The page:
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28 Isn’t ‘Too Young’ - Setting Your Own Fertility Timeline

When we think about infertility, we often picture someone in their 30s or 40s who may feel like they’re running out of time. However, once you’ve decided to start a family, these same challenges can impact women at any age.

At 27, Katie G., who now lives in Jacksonville, Florida, was ready to start her family. She had recently been diagnosed with PCOS and had always wanted to start a family early, so this diagnosis made her very nervous about her ability to have kids. Her doctor had told her that despite regular periods, she may not be ovulating regularly – which is common for women with PCOS. As an exposure scientist in the military, Katie may be stationed abroad for long periods of time and needed a reliable way to track her ovulation so that when she did decide it was time to start her family, she was armed with the right information.

Finding Answers in a Broken System

Even before being formally diagnosed with PCOS, Katie experienced some pushback from her medical team about her fertility questions. Her mother has PCOS as well, and Katie knew she had needed fertility treatments when she was trying to start her family.

Despite the medical history, many doctors dismissed her symptoms and concerns as Katie doesn’t exhibit many of the “typical” PCOS symptoms. She found her doctor didn’t fully understand the condition, but did prescribe metformin to help Katie ovulate. After being repeatedly told “Oh you have plenty of time, there’s nothing to worry about,” Katie decided to take her fertility into her own hands.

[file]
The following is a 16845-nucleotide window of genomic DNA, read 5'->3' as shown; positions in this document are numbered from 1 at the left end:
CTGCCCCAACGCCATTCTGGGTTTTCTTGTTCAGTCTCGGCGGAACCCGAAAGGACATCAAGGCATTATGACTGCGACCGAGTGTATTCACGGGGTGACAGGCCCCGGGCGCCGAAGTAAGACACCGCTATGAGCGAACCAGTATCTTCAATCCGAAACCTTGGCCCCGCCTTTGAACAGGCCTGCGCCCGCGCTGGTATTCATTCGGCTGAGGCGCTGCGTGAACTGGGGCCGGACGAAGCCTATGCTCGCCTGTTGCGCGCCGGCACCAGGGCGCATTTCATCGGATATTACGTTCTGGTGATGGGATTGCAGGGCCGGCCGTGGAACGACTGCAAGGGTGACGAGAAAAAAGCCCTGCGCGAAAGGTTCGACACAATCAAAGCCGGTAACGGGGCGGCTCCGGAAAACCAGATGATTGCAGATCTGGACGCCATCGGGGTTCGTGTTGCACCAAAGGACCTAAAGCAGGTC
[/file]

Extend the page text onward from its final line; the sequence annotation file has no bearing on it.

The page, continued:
Navigating the Web of Information

Thanks to the internet, women have more options and information available to them than ever before – but it can be challenging to find out what’s real and what’s fabricated. With a degree in public health, Katie knew going in she was going to have to be very critical in her online research. In PCOS support groups online, Katie first heard of OvuSense and did further research to confirm that it does work for women with PCOS – as many other devices do not.

Around this time, she had been tracking her temperature through an oral thermometer, and was trying various fertility tools including Fertility Friend and Ovia. Once she started using OvuSense in November of 2017, she found the process was so much easier and the data it produced was a bit different. According to Katie,The OvuSense data showed I was ovulating on days 16-17 of my cycle – not day 14 like most people. It was really nice to see that not everyone does ovulate on day 14 and have the data to back me up.

When she was abroad, she forgot to take her metformin one month and – thanks to her OvuSense – was able to clearly see she had not ovulated. This allowed her to be more diligent about taking her medication moving forward as she could clearly track the impact it was having. Additionally, she was able to share the information collected by the app with her husband to keep him updated on their fertility journey.

Staying Persistent

After months of trying, Katie was relieved to find a solution that was as simple to use as OvuSense without skimping on any of the clinical value. Additionally, knowing the ovulation dates were predicted using in-cycle information allowed her to clearly understand her fertility. After using OvuSense for about six months, Katie became pregnant with their daughter in April – she was born on January 6, 2019.

Infertility is a highly emotional and confusing time for women at any age, and it should be up to them when they want to begin that journey – whether that’s 22 or 42. Having the right information available at your fingertips allows you to begin when you’re ready and time any necessary treatments based on when you’re actually ovulating – not just when you “should.” For Katie, that two-day difference every cycle made all the difference in starting her family.  

 

Content is not intended to be a substitute for professional medical advice, diagnosis, or treatment. Always seek the advice of your physician or other qualified healthcare provider with any questions you may have regarding a medical condition.